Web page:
Supporters for the convicted killer Jeremy Bamber attempted to postpone the airing of a new drama based on the notorious case. As reported last month his legal team have issued judicial review proceedings against the Crown Prosecution Service (CPS) over a failure to disclose evidence -see here.
They claim that the evidence could undermine Bamber’s 1986 conviction for the murders of his adoptive parents, sister and her six-year-old twin sons, thus rendering his whole life sentence a miscarriage of justice.
The first episode of the six-part ITV drama White House Farm aired last night. The Jeremy Bamber campaign accused the broadcaster of treating the tragedy ‘a money pot… reaping in millions of pounds from a family tragedy that is still unresolved.’
The actor who plays Bamber, Freddie Fox spoke told the Radio Times he decide not meet the prisoner who is serving a whole life tariff. ‘It was probably not the right decision for me [to contact Bamber] because the Jeremy Bamber I’m playing is a combination of the Jeremy Bamber that I’ve created as an actor, in my imagination, and factual, assiduous factual research. And he’s a different man now, it’s 35 years on, and he maintains his innocence.’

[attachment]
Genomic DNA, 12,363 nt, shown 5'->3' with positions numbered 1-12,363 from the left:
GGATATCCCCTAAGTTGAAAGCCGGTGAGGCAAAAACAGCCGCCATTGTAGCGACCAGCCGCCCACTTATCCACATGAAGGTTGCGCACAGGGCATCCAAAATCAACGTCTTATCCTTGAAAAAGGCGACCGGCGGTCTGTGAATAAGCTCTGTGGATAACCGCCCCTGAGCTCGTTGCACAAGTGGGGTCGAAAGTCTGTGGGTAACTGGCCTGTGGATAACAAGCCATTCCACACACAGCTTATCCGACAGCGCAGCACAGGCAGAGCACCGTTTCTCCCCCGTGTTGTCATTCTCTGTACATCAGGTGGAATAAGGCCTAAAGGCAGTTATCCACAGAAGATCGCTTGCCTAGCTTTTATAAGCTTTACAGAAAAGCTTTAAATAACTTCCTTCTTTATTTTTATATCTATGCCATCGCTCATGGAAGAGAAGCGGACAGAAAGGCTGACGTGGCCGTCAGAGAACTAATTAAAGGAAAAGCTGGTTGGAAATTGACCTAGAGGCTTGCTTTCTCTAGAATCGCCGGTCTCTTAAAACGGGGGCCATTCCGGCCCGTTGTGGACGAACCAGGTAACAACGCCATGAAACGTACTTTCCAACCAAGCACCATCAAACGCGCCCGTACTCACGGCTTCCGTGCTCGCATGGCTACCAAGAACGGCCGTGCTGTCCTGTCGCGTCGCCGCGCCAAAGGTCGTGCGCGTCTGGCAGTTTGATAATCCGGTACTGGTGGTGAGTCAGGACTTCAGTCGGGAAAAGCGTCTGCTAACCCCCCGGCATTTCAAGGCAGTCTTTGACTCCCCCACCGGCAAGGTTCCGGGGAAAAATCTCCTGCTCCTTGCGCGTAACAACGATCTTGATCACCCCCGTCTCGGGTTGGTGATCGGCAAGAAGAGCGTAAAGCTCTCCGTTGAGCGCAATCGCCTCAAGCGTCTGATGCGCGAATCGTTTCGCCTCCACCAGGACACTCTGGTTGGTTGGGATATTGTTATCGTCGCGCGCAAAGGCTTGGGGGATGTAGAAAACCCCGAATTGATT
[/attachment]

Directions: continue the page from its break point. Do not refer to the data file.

According to Bamber’s lawyer, Mark Newby said that they were concerned that that the drama would ‘place a fictional narrative in the public domain at a time when we have a looming High Court Challenge against the CPS’.
‘But more importantly we’re looking after that to get this case back before the Court of Appeal. Programmes such as this don’t just get aired and disappear they stay in the mind of the public and are available online. The actor playing Bamber in interviews refers to creating him from his imagination yet there is a danger the general public will assimilate the real Jeremy Bamber as being this actor.’
He points out that ITV declined any contact with the campaign adding: ‘It is just a dangerous drama to broadcast at this time which is why we invited them just to delay it, whilst matters proceed before the High Court.’